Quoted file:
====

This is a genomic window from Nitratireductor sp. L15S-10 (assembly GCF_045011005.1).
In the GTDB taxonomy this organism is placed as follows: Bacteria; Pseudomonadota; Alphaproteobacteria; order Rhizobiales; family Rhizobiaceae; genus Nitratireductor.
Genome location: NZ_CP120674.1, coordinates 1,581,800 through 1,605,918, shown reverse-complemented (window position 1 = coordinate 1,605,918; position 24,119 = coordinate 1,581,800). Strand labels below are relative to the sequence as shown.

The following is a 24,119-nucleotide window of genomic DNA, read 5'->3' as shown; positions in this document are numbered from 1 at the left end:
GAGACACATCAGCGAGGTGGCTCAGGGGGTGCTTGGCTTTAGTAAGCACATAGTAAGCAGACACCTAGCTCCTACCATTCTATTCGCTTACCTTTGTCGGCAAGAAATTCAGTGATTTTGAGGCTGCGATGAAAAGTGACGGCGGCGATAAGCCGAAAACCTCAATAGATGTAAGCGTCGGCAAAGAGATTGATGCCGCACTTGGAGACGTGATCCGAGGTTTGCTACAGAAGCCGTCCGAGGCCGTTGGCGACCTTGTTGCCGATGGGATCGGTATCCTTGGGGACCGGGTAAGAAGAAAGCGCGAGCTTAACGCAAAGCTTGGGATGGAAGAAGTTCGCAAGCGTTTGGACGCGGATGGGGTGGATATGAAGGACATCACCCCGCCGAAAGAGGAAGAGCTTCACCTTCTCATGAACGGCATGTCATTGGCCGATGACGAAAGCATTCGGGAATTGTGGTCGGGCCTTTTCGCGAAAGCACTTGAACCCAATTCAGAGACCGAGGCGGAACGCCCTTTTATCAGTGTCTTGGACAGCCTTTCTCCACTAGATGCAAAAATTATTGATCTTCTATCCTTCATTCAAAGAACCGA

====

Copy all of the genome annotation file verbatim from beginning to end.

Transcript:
This is a genomic window from Nitratireductor sp. L15S-10 (assembly GCF_045011005.1).
In the GTDB taxonomy this organism is placed as follows: Bacteria; Pseudomonadota; Alphaproteobacteria; order Rhizobiales; family Rhizobiaceae; genus Nitratireductor.
Genome location: NZ_CP120674.1, coordinates 1,581,800 through 1,605,918, shown reverse-complemented (window position 1 = coordinate 1,605,918; position 24,119 = coordinate 1,581,800). Strand labels below are relative to the sequence as shown.

The following is a 24,119-nucleotide window of genomic DNA, read 5'->3' as shown; positions in this document are numbered from 1 at the left end:
GAGACACATCAGCGAGGTGGCTCAGGGGGTGCTTGGCTTTAGTAAGCACATAGTAAGCAGACACCTAGCTCCTACCATTCTATTCGCTTACCTTTGTCGGCAAGAAATTCAGTGATTTTGAGGCTGCGATGAAAAGTGACGGCGGCGATAAGCCGAAAACCTCAATAGATGTAAGCGTCGGCAAAGAGATTGATGCCGCACTTGGAGACGTGATCCGAGGTTTGCTACAGAAGCCGTCCGAGGCCGTTGGCGACCTTGTTGCCGATGGGATCGGTATCCTTGGGGACCGGGTAAGAAGAAAGCGCGAGCTTAACGCAAAGCTTGGGATGGAAGAAGTTCGCAAGCGTTTGGACGCGGATGGGGTGGATATGAAGGACATCACCCCGCCGAAAGAGGAAGAGCTTCACCTTCTCATGAACGGCATGTCATTGGCCGATGACGAAAGCATTCGGGAATTGTGGTCGGGCCTTTTCGCGAAAGCACTTGAACCCAATTCAGAGACCGAGGCGGAACGCCCTTTTATCAGTGTCTTGGACAGCCTTTCTCCACTAGATGCAAAAATTATTGATCTTCTATCCTTCATTCAAAGAACCGA